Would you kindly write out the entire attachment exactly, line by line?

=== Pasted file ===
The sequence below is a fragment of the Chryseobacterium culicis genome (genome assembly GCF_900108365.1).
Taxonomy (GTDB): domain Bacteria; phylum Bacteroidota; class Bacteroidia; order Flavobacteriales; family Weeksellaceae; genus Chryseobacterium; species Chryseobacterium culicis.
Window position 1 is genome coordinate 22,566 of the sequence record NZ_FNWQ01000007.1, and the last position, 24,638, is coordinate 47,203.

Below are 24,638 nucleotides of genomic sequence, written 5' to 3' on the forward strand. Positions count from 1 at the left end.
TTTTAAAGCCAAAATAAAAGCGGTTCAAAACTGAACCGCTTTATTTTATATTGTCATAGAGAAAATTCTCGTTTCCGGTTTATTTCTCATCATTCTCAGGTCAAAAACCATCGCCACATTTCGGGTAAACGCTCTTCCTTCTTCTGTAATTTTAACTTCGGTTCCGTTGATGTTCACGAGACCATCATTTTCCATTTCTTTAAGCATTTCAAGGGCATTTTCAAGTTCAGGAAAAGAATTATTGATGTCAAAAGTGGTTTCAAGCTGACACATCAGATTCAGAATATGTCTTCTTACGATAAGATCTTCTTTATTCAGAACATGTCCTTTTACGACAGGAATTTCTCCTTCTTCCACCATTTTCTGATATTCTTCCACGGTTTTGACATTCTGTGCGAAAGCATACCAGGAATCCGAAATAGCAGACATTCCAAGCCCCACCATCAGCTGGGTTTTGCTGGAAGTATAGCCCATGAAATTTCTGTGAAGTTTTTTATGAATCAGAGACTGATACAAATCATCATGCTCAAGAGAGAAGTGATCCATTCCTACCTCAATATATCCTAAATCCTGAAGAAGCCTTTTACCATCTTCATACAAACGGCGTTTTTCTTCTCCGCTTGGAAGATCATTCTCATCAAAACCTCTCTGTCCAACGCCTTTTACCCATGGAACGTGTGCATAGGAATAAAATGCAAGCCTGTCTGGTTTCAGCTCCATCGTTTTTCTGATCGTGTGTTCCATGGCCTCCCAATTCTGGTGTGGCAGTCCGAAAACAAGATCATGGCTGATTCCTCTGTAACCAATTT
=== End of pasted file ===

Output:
The sequence below is a fragment of the Chryseobacterium culicis genome (genome assembly GCF_900108365.1).
Taxonomy (GTDB): domain Bacteria; phylum Bacteroidota; class Bacteroidia; order Flavobacteriales; family Weeksellaceae; genus Chryseobacterium; species Chryseobacterium culicis.
Window position 1 is genome coordinate 22,566 of the sequence record NZ_FNWQ01000007.1, and the last position, 24,638, is coordinate 47,203.

Below are 24,638 nucleotides of genomic sequence, written 5' to 3' on the forward strand. Positions count from 1 at the left end.
TTTTAAAGCCAAAATAAAAGCGGTTCAAAACTGAACCGCTTTATTTTATATTGTCATAGAGAAAATTCTCGTTTCCGGTTTATTTCTCATCATTCTCAGGTCAAAAACCATCGCCACATTTCGGGTAAACGCTCTTCCTTCTTCTGTAATTTTAACTTCGGTTCCGTTGATGTTCACGAGACCATCATTTTCCATTTCTTTAAGCATTTCAAGGGCATTTTCAAGTTCAGGAAAAGAATTATTGATGTCAAAAGTGGTTTCAAGCTGACACATCAGATTCAGAATATGTCTTCTTACGATAAGATCTTCTTTATTCAGAACATGTCCTTTTACGACAGGAATTTCTCCTTCTTCCACCATTTTCTGATATTCTTCCACGGTTTTGACATTCTGTGCGAAAGCATACCAGGAATCCGAAATAGCAGACATTCCAAGCCCCACCATCAGCTGGGTTTTGCTGGAAGTATAGCCCATGAAATTTCTGTGAAGTTTTTTATGAATCAGAGACTGATACAAATCATCATGCTCAAGAGAGAAGTGATCCATTCCTACCTCAATATATCCTAAATCCTGAAGAAGCCTTTTACCATCTTCATACAAACGGCGTTTTTCTTCTCCGCTTGGAAGATCATTCTCATCAAAACCTCTCTGTCCAACGCCTTTTACCCATGGAACGTGTGCATAGGAATAAAATGCAAGCCTGTCTGGTTTCAGCTCCATCGTTTTTCTGATCGTGTGTTCCATGGCCTCCCAATTCTGGTGTGGCAGTCCGAAAACAAGATCATGGCTGATTCCTCTGTAACCAATTT